Class Action Against BNY Mellon’s Trust Investing Practices To Go Forward

In a decision handed down today, Patti B. Saris, the chief judge of the U.S. District Court, District of Massachusetts, ruled that Ashby Henderson’s class-action lawsuit against the Bank of New York Mellon could go forward. Ms. Henderson alleges that BNY Mellon invested her private trust assets, and those of thousands of trust beneficiaries nationwide, almost exclusively in proprietary financial products that benefited the bank more than the beneficiaries. Ms. Henderson alleged that the self-serving investments included, for example, the BNY Mellon Municipal Opportunities Fund, managed by BNY Mellon fund advisors; a Dreyfus fund managed by a BNY Mellon subsidiary; and an emerging markets fund managed by a company with a long-standing relationship with BNY Mellon. Judge Saris recounted Ms. Henderson’s claim that “these investment decisions were motivated by BNY Mellon’s own financial benefit rather than the best interests of the trust beneficiaries.”

Ms. Henderson claimed that BNY Mellon had a conflict of interest when it invested in its own proprietary funds even if there were non-affiliated funds that performed better or cost less. Some of the BNY Mellon investments she objected to were given ranks of only one or two stars out of five by MorningStar, the well-respected fund rating company. As the trust beneficiaries had no say so in where the funds were invested, Ms. Henderson alleges that they were injured by the imprudent investing policies BNY Mellon, and had no recourse other than to file a lawsuit. She claimed that in contrast to the poorly performing funds BNY Mellon invested in for its fiduciaries, the trust beneficiaries, it approved non-proprietary investments for its brokerage customers, who can veto its investment decisions and will remove their money if satisfied with BNY’s investment choices or performance.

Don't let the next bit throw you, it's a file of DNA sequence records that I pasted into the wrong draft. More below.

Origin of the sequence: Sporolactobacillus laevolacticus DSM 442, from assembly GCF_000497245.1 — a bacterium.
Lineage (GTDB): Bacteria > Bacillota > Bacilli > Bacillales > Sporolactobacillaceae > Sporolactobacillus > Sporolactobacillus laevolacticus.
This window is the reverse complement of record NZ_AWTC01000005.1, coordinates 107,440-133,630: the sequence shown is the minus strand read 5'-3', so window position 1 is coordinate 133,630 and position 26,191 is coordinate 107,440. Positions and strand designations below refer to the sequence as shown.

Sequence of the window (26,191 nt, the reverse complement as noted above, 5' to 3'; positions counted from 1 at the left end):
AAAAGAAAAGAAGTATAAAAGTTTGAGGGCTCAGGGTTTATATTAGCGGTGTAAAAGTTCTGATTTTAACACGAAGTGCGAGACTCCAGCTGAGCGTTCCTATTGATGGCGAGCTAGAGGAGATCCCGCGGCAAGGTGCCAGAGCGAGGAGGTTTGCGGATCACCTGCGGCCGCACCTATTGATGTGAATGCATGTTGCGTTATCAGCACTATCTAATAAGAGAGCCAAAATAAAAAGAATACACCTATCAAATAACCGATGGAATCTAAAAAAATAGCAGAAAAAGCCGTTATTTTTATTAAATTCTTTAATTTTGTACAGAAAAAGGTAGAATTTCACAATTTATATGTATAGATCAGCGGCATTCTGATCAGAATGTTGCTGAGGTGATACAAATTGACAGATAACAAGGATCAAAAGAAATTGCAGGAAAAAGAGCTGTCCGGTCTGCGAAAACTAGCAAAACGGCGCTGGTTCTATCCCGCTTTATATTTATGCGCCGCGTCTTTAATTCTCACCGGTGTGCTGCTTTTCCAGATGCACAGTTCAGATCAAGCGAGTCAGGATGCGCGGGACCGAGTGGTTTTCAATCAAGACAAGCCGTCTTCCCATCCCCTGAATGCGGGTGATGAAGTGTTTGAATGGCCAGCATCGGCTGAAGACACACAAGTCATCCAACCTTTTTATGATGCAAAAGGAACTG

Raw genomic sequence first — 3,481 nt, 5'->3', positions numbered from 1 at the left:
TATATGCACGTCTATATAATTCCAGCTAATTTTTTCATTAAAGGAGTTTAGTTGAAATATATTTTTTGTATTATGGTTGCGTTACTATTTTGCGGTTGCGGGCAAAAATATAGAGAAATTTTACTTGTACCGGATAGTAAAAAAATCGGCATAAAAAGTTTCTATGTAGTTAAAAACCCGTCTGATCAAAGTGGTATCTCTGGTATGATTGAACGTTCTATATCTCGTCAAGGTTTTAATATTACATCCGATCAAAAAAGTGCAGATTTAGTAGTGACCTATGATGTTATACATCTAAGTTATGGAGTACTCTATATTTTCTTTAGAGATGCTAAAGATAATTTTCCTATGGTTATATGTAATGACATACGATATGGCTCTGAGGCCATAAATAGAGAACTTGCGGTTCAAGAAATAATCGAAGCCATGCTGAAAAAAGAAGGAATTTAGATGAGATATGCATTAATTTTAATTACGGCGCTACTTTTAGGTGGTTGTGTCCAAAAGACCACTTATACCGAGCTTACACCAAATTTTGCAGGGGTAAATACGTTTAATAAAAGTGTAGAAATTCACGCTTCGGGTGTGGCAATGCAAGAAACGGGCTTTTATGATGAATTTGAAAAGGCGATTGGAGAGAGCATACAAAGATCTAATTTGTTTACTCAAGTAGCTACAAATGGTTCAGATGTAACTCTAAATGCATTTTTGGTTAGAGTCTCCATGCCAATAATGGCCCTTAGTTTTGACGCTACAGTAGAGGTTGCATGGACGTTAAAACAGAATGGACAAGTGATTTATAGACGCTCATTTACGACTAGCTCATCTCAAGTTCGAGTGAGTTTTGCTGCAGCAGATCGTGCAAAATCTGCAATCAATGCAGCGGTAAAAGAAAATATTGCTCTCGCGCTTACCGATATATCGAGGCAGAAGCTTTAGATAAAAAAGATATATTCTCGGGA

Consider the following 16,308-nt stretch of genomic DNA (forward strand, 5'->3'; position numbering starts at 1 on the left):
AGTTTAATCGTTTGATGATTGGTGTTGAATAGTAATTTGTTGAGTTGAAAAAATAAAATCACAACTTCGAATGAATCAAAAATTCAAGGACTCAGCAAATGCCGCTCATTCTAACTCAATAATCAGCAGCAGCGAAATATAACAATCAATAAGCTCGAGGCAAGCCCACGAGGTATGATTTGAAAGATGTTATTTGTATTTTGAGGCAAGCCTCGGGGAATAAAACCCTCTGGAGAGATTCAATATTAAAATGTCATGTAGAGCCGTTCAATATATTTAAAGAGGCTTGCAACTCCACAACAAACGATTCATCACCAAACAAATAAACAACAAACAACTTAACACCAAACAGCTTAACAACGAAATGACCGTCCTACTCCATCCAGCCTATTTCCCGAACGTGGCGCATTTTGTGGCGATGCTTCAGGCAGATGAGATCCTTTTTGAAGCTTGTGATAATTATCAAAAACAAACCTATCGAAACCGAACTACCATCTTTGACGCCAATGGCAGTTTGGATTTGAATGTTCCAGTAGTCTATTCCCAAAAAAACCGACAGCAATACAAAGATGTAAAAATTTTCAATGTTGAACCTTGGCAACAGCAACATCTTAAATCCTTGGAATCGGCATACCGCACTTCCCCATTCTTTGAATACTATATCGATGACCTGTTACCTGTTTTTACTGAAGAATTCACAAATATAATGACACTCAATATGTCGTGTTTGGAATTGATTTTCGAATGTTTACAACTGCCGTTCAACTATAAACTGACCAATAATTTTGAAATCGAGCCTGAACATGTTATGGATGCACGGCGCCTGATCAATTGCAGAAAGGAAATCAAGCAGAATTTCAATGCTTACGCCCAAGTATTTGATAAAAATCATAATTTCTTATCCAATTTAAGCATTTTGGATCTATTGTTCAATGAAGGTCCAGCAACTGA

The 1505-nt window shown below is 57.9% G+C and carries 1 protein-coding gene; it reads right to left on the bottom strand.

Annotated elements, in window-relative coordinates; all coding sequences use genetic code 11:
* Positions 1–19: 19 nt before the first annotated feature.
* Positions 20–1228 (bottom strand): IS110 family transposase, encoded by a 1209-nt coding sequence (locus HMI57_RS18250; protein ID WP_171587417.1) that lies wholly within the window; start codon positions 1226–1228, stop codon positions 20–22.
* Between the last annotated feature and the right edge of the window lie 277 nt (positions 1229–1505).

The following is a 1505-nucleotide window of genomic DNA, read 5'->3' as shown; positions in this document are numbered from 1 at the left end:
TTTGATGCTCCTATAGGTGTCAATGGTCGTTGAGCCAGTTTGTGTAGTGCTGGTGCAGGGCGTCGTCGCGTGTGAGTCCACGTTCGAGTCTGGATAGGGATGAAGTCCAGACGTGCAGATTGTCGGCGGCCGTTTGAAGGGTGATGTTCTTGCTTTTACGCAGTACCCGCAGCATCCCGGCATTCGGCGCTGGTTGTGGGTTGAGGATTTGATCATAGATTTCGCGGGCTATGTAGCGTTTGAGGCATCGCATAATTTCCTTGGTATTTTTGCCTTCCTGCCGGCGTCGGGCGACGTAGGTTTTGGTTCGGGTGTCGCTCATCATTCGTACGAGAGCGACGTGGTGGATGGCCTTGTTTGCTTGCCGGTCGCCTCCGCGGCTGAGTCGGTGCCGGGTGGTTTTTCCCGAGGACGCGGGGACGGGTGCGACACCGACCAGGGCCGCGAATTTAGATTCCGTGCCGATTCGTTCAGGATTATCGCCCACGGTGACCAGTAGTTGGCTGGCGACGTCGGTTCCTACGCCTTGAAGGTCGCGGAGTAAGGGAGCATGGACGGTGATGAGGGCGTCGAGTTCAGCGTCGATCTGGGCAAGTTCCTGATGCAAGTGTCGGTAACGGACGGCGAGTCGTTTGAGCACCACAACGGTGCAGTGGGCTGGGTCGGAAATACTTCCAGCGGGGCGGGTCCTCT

BNY Mellon had moved to dismiss Ms. Henderson’s class action lawsuit, arguing that her claims were preempted by federal law, the Securities Litigation Uniform Standards Act. But Judge Saris found that Ms. Henderson’s claims, founded upon BNY Mellon’s alleged breach of its fiduciary duty to the trust beneficiaries, were not covered by the federal law. The case now proceeds to the discovery phase, where Ms. Henderson seeks from BNY Mellon a full explanation, with documentary substantiation, of the details of, and reasons why it made the investment decisions she challenges.

Ms. Henderson is represented by John Roddy and Greg Porter of Bailey & Glasser’s Boston and Washington DC offices, respectively, Derek Howard, of the Howard Law Firm, Brian McTigue, of McTigue Law, and Aron Liang, of Minami Tamaki. The case is Henderson v. The BNY Mellon, N.A., et al., United States District Court, District of Massachusetts, Case No. 15010599-PBS.

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